False Friends / False Cognates

July 22, 2008 at 11:51 am 2 comments

What is a false friend? What is a false cognate?

They are the same thing. False Cognates are basically words which look and maybe sound the same in Brazilian Portuguese as in English but actually have a different meaning. An example – you’ve just arrived in Brazil and are walking around Rio. You’re hungry and see a small restaurant which has “lanche” in the window. You assume this means lunch and walk in and try and order to meal, only to find they only have a small collection of crisps, take-away pastries and soft-drinks. You’ve fallen victim to the false cognate “lanche” which doesn’t mean lunch, it means snack.

Another example, one which personally baffled me for quite a while, is the word “compromisso”. Surely, I erroneously thought, this must mean “compromise”. In actual fact, compromisso means commitment. See the advert above. A quick glance and a direct translation might lead you to believe that Rossi, a construction company, have the slogan “Compromise with projects of life”. That sounds risky! Of course, what they’re saying is “Commitment with projects of life”.

Examples

There are many false cognates and I’ll just keep adding them to this post as I find the most common ones. But, a good place to start is to copy the list I found in the book edited by Michael Swan & Bernard Smith called Learner English. The book looks at how the rules and patterns of the mother tongue of learners of English creates interference. The book has sections on many different languages and this is from the chapter on Portuguese learners of English. In other words, these are words that Brazilians always get wrong in English – and, therefore, words that English people frequently get wrong in Portuguese.

abuse / abusar = use frequently, has less of the negative connotations of the English word
actual(ly) / atual(mente) = current, nowadays, at the moment. Use “na verdade” or “no fato” to express the idea of the English word.
cigar / cigarro = cigarette
cobra / cobra = snake, all kinds.
compromise / compromisso = commitment. Use “compromater” to express the idea of the English words.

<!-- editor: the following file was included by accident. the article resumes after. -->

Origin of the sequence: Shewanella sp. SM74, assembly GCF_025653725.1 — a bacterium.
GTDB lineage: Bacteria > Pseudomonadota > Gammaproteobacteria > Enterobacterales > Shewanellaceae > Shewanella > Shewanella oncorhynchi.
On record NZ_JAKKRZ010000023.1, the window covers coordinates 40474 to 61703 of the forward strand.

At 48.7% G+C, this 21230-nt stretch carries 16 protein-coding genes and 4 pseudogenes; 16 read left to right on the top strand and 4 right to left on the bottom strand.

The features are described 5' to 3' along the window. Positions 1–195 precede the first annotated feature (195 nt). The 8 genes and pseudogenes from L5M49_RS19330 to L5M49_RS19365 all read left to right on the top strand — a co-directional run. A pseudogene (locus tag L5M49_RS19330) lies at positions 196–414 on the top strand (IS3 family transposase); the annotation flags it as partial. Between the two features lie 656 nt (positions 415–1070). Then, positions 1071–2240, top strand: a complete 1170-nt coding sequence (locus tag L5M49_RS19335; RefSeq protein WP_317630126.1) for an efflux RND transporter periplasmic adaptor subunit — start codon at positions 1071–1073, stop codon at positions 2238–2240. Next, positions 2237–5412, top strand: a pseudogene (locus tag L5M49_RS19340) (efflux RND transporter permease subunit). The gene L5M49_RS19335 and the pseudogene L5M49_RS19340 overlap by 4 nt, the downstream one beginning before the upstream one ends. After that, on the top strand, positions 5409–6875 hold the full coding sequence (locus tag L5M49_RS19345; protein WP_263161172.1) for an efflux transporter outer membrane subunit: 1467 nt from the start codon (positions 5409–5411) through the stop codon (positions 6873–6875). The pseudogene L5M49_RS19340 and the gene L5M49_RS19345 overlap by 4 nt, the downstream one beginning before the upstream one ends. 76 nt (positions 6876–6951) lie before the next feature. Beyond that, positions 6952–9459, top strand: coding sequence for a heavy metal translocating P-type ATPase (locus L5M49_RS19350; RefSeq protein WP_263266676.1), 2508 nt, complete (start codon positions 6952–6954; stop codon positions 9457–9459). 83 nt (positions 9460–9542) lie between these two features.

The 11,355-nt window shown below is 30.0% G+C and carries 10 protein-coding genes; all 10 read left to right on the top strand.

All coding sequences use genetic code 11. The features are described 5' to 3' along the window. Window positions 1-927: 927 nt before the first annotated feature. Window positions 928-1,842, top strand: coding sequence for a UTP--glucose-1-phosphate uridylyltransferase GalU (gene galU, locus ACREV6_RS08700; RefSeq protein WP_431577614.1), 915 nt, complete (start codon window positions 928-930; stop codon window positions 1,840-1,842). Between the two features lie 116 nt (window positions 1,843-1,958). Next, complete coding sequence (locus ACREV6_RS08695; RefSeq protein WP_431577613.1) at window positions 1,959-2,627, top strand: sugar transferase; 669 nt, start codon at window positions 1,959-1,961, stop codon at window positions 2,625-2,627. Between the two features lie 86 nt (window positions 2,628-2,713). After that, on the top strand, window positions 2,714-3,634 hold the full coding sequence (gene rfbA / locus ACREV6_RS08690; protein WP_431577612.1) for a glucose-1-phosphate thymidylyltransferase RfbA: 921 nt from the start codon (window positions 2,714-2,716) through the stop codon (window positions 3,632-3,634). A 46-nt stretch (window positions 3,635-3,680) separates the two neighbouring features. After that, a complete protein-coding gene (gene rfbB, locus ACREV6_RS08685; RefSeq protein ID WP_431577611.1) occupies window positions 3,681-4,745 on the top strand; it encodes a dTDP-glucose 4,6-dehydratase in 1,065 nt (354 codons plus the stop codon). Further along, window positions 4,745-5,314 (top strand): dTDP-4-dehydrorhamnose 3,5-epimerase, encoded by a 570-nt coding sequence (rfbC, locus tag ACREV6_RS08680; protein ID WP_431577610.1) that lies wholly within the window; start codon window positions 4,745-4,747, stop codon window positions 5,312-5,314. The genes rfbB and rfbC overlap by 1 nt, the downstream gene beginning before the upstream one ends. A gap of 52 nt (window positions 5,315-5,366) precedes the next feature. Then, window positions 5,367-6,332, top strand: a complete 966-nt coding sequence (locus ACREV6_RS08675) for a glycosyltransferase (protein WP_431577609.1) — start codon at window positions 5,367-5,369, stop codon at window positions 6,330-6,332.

costume / costume = custom
disgrace / desgraça = accident, misfortune
disgust / desgaste = worn-out
distracted / distraido = absent-minded
educated / educado = polite, well-mannered
expect / esperar = to hope, to wait
expert / esperto = intelligent, sly
facilities / facilidades = proficiency
familiar / familiar = decent, respectable or to do with family
impressive / impressionante = impressive, but in either positive or negative terms whereas in English it has only a positive connotation.
intend / entender = understand
library / livraria = bookshop
local / local = place, as in location
lunch / lanche = snack
ordinary / ordinário = base, vulgar
parents / parentes = relatives
presently / presentemente = at the moment, right now
pretend / pretender = to intend, to plan
primarily / primeiramente = first
push / puxe = pull
rat / rato = mouse
real / real = royal, sure
revere / rever = to see again, to check, to revise.
sensible / sensivel = sensitive. Use the word sensato to describe somebody as sensible
vulgar / vulgar = ordinary

Advertisements

Entry filed under: False Cognates, Grammar, Other stuff, Vocabulary. Tags: , , , , , , , , , .

Imperatives (Look! Enjoy! Dream!) Strange story involving Gordon Brown

2 Comments Add your own

  • […] are close English-Portuguese cognates (words which are the same are similar in two languages) – not false cognates. In other words, learning Portuguese is a whole lot easier when the words you have to learn are the […]

    Reply
  • 2. Babi  |  August 30, 2008 at 8:16 am

    Hey dave, costume could be a men’s clothe – the same as “terno”.
    and sensato is not sensible person is maybe a wise person, someone who thinks before doing something.

    the word lunch makes sofia confuse sometimes.

    Reply

Leave a Reply

Fill in your details below or click an icon to log in:

WordPress.com Logo

You are commenting using your WordPress.com account. Log Out / Change )

Twitter picture

You are commenting using your Twitter account. Log Out / Change )

Facebook photo

You are commenting using your Facebook account. Log Out / Change )

Google+ photo

You are commenting using your Google+ account. Log Out / Change )

Connecting to %s

Trackback this post  |  Subscribe to the comments via RSS Feed


They don’t speak Spanish, you know!

This website has practice activities for people learning Brazilian Portuguese at Intermediate level or higher. Please browse around or click on ABOUT to find out more about how to get the most out of the site.

%d bloggers like this: